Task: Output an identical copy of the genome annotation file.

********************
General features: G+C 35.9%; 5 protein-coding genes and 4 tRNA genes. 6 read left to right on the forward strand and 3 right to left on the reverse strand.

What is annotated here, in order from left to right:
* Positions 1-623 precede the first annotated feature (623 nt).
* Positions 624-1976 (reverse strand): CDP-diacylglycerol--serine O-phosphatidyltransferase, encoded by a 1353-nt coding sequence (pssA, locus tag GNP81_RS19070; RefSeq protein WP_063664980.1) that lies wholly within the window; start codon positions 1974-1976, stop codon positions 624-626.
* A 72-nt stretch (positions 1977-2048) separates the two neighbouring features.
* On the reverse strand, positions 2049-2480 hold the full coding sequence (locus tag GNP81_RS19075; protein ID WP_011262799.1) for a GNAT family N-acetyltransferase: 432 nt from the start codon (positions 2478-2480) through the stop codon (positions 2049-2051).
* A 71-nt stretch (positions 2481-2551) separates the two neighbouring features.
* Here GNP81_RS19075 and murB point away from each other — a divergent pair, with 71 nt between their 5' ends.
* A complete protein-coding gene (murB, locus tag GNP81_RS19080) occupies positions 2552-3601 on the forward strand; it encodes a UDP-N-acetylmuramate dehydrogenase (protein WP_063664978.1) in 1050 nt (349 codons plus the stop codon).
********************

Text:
General features: G+C 35.9%; 5 protein-coding genes and 4 tRNA genes. 6 read left to right on the forward strand and 3 right to left on the reverse strand.

What is annotated here, in order from left to right:
* Positions 1-623 precede the first annotated feature (623 nt).
* Positions 624-1976 (reverse strand): CDP-diacylglycerol--serine O-phosphatidyltransferase, encoded by a 1353-nt coding sequence (pssA, locus tag GNP81_RS19070; RefSeq protein WP_063664980.1) that lies wholly within the window; start codon positions 1974-1976, stop codon positions 624-626.
* A 72-nt stretch (positions 1977-2048) separates the two neighbouring features.
* On the reverse strand, positions 2049-2480 hold the full coding sequence (locus tag GNP81_RS19075; protein ID WP_011262799.1) for a GNAT family N-acetyltransferase: 432 nt from the start codon (positions 2478-2480) through the stop codon (positions 2049-2051).
* A 71-nt stretch (positions 2481-2551) separates the two neighbouring features.
* Here GNP81_RS19075 and murB point away from each other — a divergent pair, with 71 nt between their 5' ends.
* A complete protein-coding gene (murB, locus tag GNP81_RS19080) occupies positions 2552-3601 on the forward strand; it encodes a UDP-N-acetylmuramate dehydrogenase (protein WP_063664978.1) in 1050 nt (349 codons plus the stop codon).